Cordilleran Section - 113th Annual Meeting - 2017

Paper No. 57-2
Presentation Time: 1:55 PM


SCOTT, Gary R., Berkeley Geochronology Center, 2455 Ridge Rd, Berkeley, CA 94709,

Magnetostratigraphy makes use of the off-kilter metronome of Earth’s polarity changes. This geodynamo-generated barcode can be seen on each side of ocean ridges, and it is also imprinted on all sedimentary deposits both on the ocean floor and in continental basins. Research on Quaternary lava flows in the early 1960’s determined both the pattern and approximate timing of these polarity switches. This immediately led to a clearer understanding of global tectonics, as well as a new type of global geochronometer that could utilize diverse rock types and be applied in many different stratigraphic settings. An early application of magnetostratigraphy was to refine and confirm the initial radiometric dating of hominid-bearing deposits in the East African Rift Valleys. In sequences where volcanic material does not exist, magnetostratigraphy may be the primary dating tool available, especially in the Early Pleistocene and Pliocene. An example is in Spain’s Baza Basin where lithic tool-bearing strata (with Early Pleistocene biostratigraphy) were found to be of Reverse polarity, thus broadly delimiting their age to 1.8 - 0.8 Ma. Expanding the magnetostratigraphy revealed that these strata were only a small part of a long sequence of Reverse polarity, so that an interpolated age for the tools is now 1.3 to 1.2 Ma. Even in sequences where volcanic strata are found, such as the Middle Pliocene in the Afar Rift Valley of Ethiopia, there can be stratigraphic intervals or fossil locations where polarity zonation provides the most detailed age control. Magnetostratigraphy can also be applied to isolated deposits, such as cave breccia and flowstones that lack a basin-wide context, but can have concentrations of vertebrate bones and/or lithic tool material. When Reverse polarity strata are found, then an age of >0.8 Ma is required.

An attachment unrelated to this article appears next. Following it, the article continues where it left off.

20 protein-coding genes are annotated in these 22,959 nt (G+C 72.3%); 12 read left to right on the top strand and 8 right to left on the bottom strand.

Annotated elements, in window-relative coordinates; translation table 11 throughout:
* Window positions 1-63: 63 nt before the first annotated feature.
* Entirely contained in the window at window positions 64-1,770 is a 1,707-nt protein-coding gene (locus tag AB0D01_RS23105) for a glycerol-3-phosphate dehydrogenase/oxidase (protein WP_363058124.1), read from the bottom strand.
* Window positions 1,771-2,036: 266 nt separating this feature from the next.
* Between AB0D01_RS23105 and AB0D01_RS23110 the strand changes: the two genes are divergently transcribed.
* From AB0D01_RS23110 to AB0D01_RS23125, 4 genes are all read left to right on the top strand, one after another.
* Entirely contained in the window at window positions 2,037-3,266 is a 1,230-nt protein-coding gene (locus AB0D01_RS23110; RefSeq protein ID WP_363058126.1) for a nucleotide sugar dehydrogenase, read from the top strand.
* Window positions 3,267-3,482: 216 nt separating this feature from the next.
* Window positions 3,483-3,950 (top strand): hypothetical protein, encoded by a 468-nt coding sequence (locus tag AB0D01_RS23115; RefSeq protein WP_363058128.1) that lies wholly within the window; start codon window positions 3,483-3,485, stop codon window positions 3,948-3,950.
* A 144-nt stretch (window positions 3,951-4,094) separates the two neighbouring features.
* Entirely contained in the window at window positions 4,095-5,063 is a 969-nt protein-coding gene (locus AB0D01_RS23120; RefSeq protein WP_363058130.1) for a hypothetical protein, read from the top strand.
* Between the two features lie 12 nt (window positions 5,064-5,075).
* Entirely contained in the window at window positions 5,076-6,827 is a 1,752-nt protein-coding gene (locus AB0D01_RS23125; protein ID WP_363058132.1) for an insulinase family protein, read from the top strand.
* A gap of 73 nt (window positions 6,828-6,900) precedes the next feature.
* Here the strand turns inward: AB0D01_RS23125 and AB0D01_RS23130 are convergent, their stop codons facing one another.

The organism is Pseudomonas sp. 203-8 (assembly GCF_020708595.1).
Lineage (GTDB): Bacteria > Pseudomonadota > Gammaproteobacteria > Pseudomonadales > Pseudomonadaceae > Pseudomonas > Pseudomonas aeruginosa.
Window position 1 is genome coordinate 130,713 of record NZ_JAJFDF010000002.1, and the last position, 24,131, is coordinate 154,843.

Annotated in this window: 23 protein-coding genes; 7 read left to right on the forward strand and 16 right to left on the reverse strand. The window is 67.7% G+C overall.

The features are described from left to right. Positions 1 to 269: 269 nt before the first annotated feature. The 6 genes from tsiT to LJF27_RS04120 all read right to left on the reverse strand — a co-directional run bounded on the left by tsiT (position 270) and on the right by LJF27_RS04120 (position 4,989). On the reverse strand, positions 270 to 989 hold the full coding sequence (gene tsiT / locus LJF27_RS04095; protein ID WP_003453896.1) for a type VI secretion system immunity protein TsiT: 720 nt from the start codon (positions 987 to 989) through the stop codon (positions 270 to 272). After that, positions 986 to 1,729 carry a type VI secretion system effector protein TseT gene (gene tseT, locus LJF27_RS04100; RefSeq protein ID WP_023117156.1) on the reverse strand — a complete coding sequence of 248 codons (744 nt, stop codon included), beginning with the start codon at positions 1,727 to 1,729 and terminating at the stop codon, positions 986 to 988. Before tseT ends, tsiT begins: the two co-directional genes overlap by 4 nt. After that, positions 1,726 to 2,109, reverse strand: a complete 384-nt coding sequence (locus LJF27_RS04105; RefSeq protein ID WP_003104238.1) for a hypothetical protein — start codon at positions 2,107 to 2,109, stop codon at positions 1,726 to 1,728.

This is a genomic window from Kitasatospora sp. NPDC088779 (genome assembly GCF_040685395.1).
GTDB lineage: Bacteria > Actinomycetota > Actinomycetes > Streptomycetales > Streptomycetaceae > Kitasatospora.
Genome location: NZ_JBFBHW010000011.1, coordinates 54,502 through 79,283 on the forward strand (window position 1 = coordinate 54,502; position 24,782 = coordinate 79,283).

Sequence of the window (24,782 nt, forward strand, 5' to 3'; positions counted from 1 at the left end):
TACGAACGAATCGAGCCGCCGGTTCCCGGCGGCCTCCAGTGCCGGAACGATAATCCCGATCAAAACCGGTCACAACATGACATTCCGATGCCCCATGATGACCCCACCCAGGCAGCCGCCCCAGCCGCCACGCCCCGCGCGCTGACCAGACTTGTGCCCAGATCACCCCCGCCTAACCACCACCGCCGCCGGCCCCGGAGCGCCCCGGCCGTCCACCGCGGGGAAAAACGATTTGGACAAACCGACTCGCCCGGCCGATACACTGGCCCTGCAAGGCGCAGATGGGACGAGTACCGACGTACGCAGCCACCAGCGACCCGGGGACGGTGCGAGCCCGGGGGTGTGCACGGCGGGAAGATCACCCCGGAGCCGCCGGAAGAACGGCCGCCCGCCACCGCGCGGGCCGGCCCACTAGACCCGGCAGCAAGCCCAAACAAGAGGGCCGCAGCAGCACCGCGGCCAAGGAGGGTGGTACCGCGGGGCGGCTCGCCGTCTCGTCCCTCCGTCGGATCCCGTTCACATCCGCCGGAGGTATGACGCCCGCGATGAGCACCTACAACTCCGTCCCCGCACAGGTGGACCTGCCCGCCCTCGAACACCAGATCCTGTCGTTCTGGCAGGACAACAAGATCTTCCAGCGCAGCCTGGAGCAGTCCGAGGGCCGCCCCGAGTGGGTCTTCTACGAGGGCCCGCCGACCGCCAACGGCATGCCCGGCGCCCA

The boundary between polarity zones is also useful as a precise global event horizon. The duration for a polarity change has a relative age precision of just a few thousand years. Wherever identified, a specific polarity boundary can be used to synchronize geological comparisons between sections, both regionally and globally. Polarity boundaries can be combined with other event horizons (e.g. ash beds, and lithologies that reflect astronomical forcing) to provide snapshots of the ancient Earth’s surface.